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- To help improve this article, I have added 2 sources which may prove beneficial and a possible rewording of the third paragraph so the reader does not need to interpret the graph which may prove confusing and has outdated information. Feel free to reword or alter these changes. The content of this page also seems to be paraphrased from the text book cited, and the sections used are available for preview in google books, so anyone with the time to read through that section may be able to add some information to this page, or at least improve what is here already. Chrisfoster-NJITWILL (talk) 19:21, 2 May 2012 (UTC)
The first five or so google-referenced pages for the search 'chromosphere' suggest it is actually 2000 or 2500km thick, not 'about 10000km'. Only this page gives this statistic. I'll leave it for now but some confirmation would be nice.--ChrisJMoor 02:11, 21 August 2005 (UTC)
This page appears to list no formal citations from reliable sources (as of this note). Can someone please add some reliable sources to a section for References or citations? I think References is most commonly used? But it's been a while since I've actively edited... So, feel free to insert which ever method is the preferred method for listing sources. Thx, Mgmirkin (talk) 02:52, 17 January 2008 (UTC)
Spicules and fibrils
According to the article Spicule, spicules and fibrils are the same phenomenon seen from two different points of view (ie just like solar filaments and prominences). But the present article implies that they are two different phenomena.
Eroica (talk) 07:55, 20 January 2008 (UTC)
If my Math Fu is worth anything at all, then 2.0 × 10^−4 : 5 000 000 is not 1.0 × 10^−11. Rather, the first value is 20 000 000 times as big as the other. The first paragraph might need a correction? — Preceding unsigned comment added by 18.104.22.168 (talk) 11:13, 22 August 2011 (UTC)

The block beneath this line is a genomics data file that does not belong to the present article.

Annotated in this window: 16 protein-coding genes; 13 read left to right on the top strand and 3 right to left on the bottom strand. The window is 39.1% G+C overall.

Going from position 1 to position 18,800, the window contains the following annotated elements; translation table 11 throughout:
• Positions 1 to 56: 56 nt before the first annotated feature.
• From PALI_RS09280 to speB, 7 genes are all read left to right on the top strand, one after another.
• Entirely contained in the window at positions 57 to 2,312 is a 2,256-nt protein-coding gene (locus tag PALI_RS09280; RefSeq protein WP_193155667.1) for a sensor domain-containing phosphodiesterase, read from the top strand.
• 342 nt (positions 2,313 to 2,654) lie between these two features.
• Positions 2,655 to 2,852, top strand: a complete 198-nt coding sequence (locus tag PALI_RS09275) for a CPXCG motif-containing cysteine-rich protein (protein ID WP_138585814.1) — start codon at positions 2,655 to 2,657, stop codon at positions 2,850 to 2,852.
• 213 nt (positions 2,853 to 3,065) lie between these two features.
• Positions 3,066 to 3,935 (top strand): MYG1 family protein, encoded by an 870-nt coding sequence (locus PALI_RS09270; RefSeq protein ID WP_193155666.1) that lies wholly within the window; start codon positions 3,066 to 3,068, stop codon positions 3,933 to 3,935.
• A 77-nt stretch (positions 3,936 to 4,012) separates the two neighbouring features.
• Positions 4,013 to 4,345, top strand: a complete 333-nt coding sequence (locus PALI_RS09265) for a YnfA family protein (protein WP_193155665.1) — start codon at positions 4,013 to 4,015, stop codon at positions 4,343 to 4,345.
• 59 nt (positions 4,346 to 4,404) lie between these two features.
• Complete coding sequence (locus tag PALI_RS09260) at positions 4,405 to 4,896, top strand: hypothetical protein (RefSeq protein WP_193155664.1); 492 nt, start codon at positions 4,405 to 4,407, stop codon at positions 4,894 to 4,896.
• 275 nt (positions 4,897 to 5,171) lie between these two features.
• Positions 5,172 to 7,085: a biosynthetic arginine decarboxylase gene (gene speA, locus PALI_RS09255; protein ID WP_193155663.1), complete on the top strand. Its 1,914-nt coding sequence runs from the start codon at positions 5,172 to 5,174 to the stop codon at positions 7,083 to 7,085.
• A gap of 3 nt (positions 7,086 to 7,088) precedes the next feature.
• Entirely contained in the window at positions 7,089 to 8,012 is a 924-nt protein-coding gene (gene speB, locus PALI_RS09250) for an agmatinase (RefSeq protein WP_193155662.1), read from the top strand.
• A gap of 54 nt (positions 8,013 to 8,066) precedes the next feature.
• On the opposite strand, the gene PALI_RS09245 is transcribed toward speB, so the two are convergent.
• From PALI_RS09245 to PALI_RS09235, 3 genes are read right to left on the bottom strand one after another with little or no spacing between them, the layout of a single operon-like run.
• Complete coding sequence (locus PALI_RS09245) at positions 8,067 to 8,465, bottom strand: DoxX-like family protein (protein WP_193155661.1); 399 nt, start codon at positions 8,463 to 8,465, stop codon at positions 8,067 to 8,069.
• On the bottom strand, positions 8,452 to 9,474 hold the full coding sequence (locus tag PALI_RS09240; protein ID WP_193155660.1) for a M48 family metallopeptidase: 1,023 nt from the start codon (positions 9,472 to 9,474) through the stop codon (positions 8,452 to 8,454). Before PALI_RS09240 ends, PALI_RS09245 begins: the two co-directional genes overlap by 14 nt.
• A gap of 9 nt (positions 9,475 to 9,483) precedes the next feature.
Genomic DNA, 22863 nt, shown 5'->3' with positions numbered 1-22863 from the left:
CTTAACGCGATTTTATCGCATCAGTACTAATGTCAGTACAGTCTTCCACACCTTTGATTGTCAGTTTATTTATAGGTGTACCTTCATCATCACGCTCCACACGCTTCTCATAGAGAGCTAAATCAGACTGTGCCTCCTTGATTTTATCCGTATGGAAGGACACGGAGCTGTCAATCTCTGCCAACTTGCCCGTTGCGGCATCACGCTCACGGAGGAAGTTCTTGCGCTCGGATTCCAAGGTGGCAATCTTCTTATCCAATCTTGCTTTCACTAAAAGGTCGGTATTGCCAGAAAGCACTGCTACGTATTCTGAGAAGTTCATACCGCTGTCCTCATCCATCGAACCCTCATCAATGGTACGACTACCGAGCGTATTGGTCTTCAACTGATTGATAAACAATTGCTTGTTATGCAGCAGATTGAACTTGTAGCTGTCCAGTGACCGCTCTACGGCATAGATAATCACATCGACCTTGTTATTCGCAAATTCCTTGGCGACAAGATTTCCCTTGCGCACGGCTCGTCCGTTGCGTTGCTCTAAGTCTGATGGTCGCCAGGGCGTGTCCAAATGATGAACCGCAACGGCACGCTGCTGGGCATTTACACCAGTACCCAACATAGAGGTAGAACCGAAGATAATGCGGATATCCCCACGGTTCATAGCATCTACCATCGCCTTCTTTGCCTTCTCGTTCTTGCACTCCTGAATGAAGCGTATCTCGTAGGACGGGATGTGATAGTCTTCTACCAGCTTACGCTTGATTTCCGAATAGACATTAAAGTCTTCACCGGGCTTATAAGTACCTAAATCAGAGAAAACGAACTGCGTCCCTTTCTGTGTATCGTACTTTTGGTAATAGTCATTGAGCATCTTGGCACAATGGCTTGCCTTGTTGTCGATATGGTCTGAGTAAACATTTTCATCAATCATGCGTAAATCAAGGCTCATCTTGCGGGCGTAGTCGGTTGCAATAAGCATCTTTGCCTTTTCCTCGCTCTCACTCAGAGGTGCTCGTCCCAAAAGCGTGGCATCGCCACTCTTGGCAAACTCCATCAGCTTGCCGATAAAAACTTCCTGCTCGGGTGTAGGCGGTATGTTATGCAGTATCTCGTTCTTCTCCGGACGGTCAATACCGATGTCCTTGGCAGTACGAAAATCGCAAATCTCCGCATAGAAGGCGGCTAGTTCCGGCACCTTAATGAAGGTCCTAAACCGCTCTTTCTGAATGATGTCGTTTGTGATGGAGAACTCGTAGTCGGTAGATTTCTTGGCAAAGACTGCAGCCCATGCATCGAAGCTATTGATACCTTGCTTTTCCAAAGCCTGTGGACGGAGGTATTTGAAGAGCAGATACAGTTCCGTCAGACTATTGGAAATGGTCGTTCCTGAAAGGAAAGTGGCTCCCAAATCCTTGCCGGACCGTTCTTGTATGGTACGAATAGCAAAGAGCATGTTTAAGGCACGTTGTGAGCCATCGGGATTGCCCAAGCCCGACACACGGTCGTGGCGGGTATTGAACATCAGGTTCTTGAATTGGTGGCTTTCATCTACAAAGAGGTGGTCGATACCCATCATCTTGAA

Comparing chromosphere and photosphere
I'm a chemist. I know what emission and absorption spectra are, but this section has me baffled. Quote:"Whilst the photosphere has an absorption line spectrum, the chromosphere's spectrum is dominated by emission lines." I am not familiar enough with the Sun's atmosphere to understand what the authors are attempting (and failing) to say. Is it that the gas/plasma in the chromosphere is cooling by emission? (And, if so, how is the energy being transferred INTO the chromosphere?). Are the absorption lines in the chromosphere faint because of the tenuousness of the gas present? Is it that the photosphere is so dense with so many emission lines that the principal feature of its spectra is absorption? Or is the emission not from electronic transitions in atoms/ions? Are the emissions frequencies extremely broad due to the large range of velocities and magnetic fields present, or something else? So IMHO characterizing one as having a emission spectra and the other and absorption spectra is not, without an explanation, very informative. I am confident that both emission and absorption are present in both regions, so the text's description is misleading at best. I am unsure how to fix this while retaining the valid (and useful) information present.22.214.171.124 (talk) 18:37, 14 November 2012 (UTC)